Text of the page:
Worst Betrayal:

Genencor et al.

For patenting, cloning and selling "extremophile" microorganisms that were collected from lakes in Kenya without the permission of Kenyan authorities or the collaborating Kenyan researcher. The microorganisms produce industrially-important enzymes (used to fade blue jeans) that reap millions for industry but nothing for Kenya.

Most Hypocritical - Joint Winners:

University of California-Davis

For patenting a blight-resistant gene extracted from a rice variety developed by the Bela peoples of Mali, and for failing to deliver on the Genetic Resources Recognition Fund to benefit Mali’s farmers. The Philippines-based public plant breeding institute – the International Rice Research Institute – handed over the blight resistant rice sample to UC-Davis researchers in 1990. But when IRRI requested access to the blight resistant gene derived from the sample, UC-Davis demanded a $10,000 fee.

The Biotechnology Industry Organization (BIO) For writing Bonn-inspired bioprospecting guidelines for use by BIO member companies and then inviting the companies to ignore them.

The Coalition Against Biopiracy is an informal group of civil society and peoples' organisations that first came together at the 1995 Conference of the Parties to the UN Convention on Biological Diversity in Jakarta. Groups involved in the coalition include the Indigenous Peoples Biodiversity Network, SEARICE and ETC Group

2.Cog Awards 2006
Winners of the 2006 Cog Awards for Resisting Biopiracy...

Best Peoples Defense - Joint winners

In Defense of Maize Network and the Wixárika (Huichol) People, México

For widening the scope of their fight from a protest against GM contamination of native maize to an integrated territorial struggle that holistically encompasses self-government, water, forests, fauna, paths, sacred land, language and teaching. Last year, the Wixárika People got back 10,200 hectares of land for their communities.

Deccan Development Society (India)

For two decades of organizing successful seed sovereignty systems among Dalit women’s communities in Medak District of Andhra Pradesh. Also for their groundbreaking grassroots research into the effects of Bt cotton that persuaded the government of Andhra Pradesh to kick Monsanto out of the state.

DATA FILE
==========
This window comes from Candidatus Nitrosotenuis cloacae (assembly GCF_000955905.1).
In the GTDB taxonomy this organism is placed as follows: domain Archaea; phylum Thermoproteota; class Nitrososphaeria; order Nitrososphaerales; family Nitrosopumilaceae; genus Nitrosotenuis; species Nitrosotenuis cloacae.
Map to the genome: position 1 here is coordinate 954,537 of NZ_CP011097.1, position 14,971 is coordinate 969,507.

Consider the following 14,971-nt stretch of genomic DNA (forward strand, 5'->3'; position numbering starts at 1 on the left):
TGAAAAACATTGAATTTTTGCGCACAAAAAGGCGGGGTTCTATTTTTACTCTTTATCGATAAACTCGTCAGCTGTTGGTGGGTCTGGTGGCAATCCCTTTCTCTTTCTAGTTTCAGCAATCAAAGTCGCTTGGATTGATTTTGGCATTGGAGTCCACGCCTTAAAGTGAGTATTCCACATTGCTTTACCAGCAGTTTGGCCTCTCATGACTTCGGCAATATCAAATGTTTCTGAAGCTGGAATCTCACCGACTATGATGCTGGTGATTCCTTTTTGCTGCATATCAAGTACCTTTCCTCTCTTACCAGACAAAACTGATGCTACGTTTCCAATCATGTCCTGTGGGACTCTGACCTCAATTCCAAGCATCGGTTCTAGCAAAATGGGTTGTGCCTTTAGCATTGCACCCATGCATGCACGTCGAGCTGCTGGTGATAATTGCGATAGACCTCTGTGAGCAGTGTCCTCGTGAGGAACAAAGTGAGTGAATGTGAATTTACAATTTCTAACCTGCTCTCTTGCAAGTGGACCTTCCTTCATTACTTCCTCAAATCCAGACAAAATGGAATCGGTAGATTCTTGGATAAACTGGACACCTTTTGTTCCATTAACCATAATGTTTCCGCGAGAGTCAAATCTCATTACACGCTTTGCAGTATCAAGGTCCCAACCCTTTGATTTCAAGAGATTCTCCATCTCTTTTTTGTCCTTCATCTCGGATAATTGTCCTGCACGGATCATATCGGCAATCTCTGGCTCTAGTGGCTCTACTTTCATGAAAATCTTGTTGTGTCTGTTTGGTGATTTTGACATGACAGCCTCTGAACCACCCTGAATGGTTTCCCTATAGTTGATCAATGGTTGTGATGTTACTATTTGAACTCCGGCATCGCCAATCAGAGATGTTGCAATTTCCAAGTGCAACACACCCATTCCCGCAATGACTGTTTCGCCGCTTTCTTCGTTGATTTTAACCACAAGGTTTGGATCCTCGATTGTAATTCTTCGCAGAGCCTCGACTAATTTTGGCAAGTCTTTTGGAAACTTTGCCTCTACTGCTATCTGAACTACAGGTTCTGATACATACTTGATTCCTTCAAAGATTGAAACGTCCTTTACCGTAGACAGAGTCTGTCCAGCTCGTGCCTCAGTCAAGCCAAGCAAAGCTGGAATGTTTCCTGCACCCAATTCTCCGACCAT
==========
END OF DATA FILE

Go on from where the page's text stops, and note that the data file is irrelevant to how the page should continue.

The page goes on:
Best Defense of Food Sovereignty

La Via Campesina

For their global Seeds Campaign begun in 2003, asserting the rights of small farmers to select, sort, exchange and re-sow their seeds and resisting control by the multinational seed and biotech industry.

Best Advocate

The African Group at CBD

For defending biodiversity and Farmers’ Rights by leading strong opposition to Terminator technology at the UN Convention on Biological Diversity since 1998.

Lifetime Achievement Award

Community Biodiversity Development and Conservation Programme

For ten years of farmer-led research around the world, developing and sharing farming methods to enhance agricultural biodiversity, protect seeds, cultures and livelihoods and affirming food sovereignty.

Best Exposé

Edmonds Institute and African Centre for Biosafety

For their research resulting in the Out of Africa report (2006), which documents 34 recent cases of biopiracy involving African plants, animals and microbes.

Most Satisfying Victory, Finally

Magda Aelvoet, former president of the Green Group in the European Parliament, Dr. Vandana Shiva, of the Research Foundation for Science, Technology and Natural Resource Policy and Linda Bullard, of the International Federation of Organic Agriculture Movements

For challenging a patent at the European Patent Office (EPO) on the preparation of a fungicide derived from the seeds of the neem tree. For centuries, farmers have used neem oil for its fungicidal properties. The patent was revoked in 2000, but it took almost five more years for the EPO to finally dismiss an appeal of the 2000 revocation.